For the four months to 30 June, ASOS revenues were up by 32% to £660 million. UK sales were up 16% year on year to £234.6 million, while international sales rose by 42% to £425.5 million during the period.
That leads CEO Nick Beighton to state that he’s seeing no slowdown in UK consumer confidence, despite Brexit looming:
We are not seeing any [sign]. We’ve had an increase in the frequency of purchases, the average basket size and conversion has all increased in the UK. Our growth is central to the continual shift from traditional legacy channels to online, which is now being driven by mobile.
Mobile as a platform now makes up 80% of all traffic in the UK and 70% worldwide. Asos shipped 16.9million orders in the four months period. Active customers were up by 25%, while average basket value was up 3% and order frequency up by 6%.
Beighton is adamant that ASOS will continue to compete on the basis of price:
We have made a big price investment and we are sucking up that inflation. We have held prices as planned. Overall the weak pound is a currency benefit to Asos as 60% of our sales are international. We held prices on our own label and we honoured any changes made by brands to their prices.
Despite the firm’s continued success, ASOS remains as vulnberable as any other retailer to incursion by Amazon. The latest potential threat comes from Amazon Prime Wardrobe, a new service currently in pilot mode that would allow Amazon Prime members to try on clothing, footwear, and accessory products at home and return unwanted items using a pre-paid, pre-addressed box.
That’s a model that effectively turns a customer’s home into a fitting room. It’s one that has been successfully used in the past by traditional paper-catalog-based firms, such as Grattan or Littlewoods, but it’s not something that has been prevalent in online apparel firms and as such is being touted by Amazon as a potential competitive differentiator.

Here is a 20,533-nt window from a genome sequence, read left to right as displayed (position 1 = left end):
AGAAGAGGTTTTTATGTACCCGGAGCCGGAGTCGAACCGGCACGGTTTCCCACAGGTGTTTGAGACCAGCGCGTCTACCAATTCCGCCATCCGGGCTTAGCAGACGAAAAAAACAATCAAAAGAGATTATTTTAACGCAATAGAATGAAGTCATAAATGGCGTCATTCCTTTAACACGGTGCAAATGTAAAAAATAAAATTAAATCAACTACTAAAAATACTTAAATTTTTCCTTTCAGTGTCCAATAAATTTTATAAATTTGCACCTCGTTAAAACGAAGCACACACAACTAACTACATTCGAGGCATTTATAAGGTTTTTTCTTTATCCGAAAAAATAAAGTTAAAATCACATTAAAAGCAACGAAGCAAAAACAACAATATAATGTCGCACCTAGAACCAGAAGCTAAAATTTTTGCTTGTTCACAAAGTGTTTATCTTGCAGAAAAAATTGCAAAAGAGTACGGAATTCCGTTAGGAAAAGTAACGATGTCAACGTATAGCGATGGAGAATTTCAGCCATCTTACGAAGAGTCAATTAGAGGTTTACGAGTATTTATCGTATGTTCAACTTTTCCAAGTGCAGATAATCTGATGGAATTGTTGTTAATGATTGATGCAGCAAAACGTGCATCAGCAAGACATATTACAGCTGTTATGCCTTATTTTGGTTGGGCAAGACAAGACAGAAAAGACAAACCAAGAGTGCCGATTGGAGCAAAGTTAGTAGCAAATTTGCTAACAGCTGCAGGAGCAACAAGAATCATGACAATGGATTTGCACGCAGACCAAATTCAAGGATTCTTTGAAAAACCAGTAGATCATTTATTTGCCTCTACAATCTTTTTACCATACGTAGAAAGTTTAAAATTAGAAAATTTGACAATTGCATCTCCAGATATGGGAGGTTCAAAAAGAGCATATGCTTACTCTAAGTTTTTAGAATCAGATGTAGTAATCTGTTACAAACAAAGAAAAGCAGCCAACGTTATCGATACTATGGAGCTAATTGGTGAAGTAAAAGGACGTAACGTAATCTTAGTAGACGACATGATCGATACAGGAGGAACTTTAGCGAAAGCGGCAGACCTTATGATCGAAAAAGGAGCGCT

Beighton seems phlegmatic about the prospect:
Our mission is to improve product and experience. We have discussed doing something like the Prime Wardrobe model in the past but for now our model is working so there are no plans to roll out something similar. We take inspiration from listening to our customers, experimenting and trying new things. We focus on 20-something fashion and that focus is a strength.
That being said we do look at what Amazon and other retailers are doing to see if there is anything we can learn, but we have been using the subscription model for a long time, it’s nothing new to us.
While ASOS's share price was actually down on the good results, industry analysts remain confident in the firm’s prospects. George Salmon, equity analyst at Hargreaves Lansdown, said:
ASOS is something of a rarity in the UK retail sector. While weaker sterling and a more frugal consumer give UK-focused rivals sleepless nights, the group’s sizeable overseas sales means its management have no such worries. Indeed, the combined size of the EU and US markets means the international growth potential of ASOS is vast. The group already has a significant foothold in these markets, and its website and mobile app are attracting more hits every day.
As I’ve noted before, ASOS is a UK e-commerce champion that’s succeeded in large part by having a strong international presence that’s proved very useful in the current climate of a Brexit-battered pound. It’s also spent wisely on technology and continues to keep innovating, with 300 technology upgrades or release over the past four months.
Can this continue? That depends not just on ASOS but on the competition, of course, and there’s clearly no room for complacency when Amazon has increasingly transparent fashion and apparel ambitions.
I’m intrigued by how much impact Amazon Prime Wardrobe might have. A lot of the success of that will depend on how effectively Amazon can persuade brands to use its channel to market rather than relying on their own. Many retailers, particularly at the luxury end of the market, remain instinctively suspicious of ‘sleeping with the enemy’, although there are signs that there is a mindshift of sorts here, such as with Nike’s recent Amazon distribution partnership.